Second, during the Cold War the “virtual” realm was nascent at best. The state of information technology was such that the power to broadcast remained almost exclusively with a relative few: governments, corporations and perhaps a few extraordinarily wealthy individuals. The flow of information could be effectively constrained, if not controlled, in a relatively hierarchical (top-down) fashion.
Oh, how things have changed.
Today’s strategic environment has no singular focal point or issue. Ask someone today what the overarching security challenge is, and you’ll get myriad answers. Moreover, they’ll all be blurrily interconnected/overlapping in some way, or perhaps many ways.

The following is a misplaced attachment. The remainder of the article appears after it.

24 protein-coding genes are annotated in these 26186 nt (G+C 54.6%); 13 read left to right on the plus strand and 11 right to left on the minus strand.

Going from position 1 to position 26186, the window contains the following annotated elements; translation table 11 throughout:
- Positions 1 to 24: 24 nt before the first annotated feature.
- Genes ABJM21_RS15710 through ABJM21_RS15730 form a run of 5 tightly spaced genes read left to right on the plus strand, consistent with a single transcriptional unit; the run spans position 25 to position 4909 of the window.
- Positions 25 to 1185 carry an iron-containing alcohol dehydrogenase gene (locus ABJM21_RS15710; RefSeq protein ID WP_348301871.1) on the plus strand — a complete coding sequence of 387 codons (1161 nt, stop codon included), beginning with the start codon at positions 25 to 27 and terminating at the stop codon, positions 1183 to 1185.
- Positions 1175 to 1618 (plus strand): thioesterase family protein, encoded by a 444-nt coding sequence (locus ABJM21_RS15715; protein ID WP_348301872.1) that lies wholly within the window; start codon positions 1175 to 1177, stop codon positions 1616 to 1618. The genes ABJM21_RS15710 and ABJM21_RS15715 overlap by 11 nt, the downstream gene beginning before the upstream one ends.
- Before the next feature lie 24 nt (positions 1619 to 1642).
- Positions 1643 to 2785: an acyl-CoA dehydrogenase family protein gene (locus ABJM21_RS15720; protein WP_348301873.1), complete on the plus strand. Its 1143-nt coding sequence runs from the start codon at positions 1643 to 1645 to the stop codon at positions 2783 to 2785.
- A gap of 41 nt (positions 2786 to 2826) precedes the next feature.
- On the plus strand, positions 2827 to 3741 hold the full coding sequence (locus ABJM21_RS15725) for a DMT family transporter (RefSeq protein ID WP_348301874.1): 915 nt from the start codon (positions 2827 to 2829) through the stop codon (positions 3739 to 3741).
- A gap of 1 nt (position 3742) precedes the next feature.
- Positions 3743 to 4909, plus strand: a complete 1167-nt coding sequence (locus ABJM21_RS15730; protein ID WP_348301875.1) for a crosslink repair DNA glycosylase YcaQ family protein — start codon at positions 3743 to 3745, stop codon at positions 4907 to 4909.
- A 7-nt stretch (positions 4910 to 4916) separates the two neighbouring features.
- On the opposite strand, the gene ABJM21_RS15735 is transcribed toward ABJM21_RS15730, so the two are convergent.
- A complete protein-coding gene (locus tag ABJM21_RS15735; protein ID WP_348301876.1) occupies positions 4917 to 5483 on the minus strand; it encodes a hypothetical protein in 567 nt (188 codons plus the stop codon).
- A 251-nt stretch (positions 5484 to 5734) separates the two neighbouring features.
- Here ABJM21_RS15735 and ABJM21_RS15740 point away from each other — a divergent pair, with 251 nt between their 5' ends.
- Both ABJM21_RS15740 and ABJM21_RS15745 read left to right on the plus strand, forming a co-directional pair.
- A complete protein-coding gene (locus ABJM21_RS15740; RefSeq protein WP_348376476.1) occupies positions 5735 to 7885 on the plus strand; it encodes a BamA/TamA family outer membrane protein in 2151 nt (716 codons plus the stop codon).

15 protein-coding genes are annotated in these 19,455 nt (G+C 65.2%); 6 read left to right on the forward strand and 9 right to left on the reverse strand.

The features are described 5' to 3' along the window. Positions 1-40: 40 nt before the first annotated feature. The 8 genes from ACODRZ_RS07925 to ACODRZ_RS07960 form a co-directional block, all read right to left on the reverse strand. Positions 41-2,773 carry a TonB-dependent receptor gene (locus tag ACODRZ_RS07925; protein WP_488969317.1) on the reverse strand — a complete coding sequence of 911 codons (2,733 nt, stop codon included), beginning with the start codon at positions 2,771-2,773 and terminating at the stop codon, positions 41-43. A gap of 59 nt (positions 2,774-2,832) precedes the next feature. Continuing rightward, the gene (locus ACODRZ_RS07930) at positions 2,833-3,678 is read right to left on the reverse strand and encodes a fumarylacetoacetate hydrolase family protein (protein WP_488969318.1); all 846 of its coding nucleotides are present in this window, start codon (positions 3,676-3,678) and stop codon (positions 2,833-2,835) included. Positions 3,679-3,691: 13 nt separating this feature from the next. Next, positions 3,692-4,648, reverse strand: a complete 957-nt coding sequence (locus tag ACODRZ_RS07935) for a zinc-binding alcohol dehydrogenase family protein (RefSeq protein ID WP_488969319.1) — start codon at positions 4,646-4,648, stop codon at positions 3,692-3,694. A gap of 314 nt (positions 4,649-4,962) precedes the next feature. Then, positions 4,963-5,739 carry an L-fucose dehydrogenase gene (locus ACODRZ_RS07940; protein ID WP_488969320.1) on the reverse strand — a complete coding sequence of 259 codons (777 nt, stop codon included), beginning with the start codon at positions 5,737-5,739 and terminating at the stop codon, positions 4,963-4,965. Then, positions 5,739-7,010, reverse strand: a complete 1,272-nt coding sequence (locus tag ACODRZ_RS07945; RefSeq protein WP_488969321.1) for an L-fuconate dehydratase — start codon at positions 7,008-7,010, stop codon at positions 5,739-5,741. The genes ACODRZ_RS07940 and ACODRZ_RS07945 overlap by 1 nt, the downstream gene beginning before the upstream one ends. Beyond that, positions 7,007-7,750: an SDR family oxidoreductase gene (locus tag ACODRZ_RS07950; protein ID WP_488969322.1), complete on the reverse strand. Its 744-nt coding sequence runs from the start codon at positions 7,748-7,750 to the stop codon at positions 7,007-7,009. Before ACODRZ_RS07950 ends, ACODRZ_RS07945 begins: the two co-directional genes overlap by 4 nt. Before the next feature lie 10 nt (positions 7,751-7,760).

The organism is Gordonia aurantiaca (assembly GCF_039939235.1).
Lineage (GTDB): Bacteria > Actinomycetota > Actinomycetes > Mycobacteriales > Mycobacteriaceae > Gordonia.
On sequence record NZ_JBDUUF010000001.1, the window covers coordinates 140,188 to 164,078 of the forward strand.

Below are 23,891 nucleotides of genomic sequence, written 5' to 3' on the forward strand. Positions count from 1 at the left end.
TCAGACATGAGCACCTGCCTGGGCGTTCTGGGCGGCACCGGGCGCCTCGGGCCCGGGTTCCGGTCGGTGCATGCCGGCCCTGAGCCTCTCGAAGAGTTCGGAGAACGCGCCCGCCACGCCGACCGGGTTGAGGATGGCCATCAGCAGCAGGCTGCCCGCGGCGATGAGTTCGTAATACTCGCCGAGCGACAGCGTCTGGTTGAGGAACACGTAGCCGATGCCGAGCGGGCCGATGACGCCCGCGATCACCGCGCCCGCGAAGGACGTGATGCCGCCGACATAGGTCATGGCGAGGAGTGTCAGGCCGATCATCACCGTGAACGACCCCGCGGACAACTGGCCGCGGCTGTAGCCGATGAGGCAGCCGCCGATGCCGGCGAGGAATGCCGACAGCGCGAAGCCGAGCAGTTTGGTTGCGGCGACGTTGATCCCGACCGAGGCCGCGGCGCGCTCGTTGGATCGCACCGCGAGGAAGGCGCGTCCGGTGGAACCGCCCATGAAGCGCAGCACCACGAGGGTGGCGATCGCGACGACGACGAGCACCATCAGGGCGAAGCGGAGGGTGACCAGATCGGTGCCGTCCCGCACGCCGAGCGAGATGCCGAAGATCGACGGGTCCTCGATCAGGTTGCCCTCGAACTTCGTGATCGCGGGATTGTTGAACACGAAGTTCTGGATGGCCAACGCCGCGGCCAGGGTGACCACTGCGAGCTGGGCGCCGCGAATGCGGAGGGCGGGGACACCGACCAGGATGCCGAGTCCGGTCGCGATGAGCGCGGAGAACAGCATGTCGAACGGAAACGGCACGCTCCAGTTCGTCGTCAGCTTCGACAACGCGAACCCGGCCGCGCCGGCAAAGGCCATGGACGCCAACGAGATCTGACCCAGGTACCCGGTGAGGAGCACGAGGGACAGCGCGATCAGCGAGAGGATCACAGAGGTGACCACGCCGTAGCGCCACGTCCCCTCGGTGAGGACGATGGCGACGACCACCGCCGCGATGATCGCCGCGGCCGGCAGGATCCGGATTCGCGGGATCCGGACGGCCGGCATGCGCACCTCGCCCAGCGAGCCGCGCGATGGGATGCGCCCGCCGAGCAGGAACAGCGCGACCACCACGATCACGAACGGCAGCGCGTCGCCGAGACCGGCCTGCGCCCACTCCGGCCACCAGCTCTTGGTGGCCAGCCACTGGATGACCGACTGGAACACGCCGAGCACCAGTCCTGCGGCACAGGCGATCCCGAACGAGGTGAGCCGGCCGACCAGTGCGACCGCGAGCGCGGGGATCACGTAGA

Only in the past 30 years, since the end of the Cold War, has it become possible for anyone — given a cell phone, internet access and a social media app — to broadcast and to reach millions in an instant with a tap of a finger. Today, information doesn’t just flow top-down — it flows in tsunamic waves that slosh across networks every which way and never cease. Indeed, the cyber/information domain that today is considered fundamental to the strategic landscape was barely thought about as a strategic domain 30 years ago.
This is effectively new. And it’s not merely an incremental change; it’s fundamental. This explains why it’s so important that we understand and acknowledge its magnitude. Only by accepting the extent of the change can we resist the pull of incrementalism — “more/faster” — and make the courageous leap to “different.”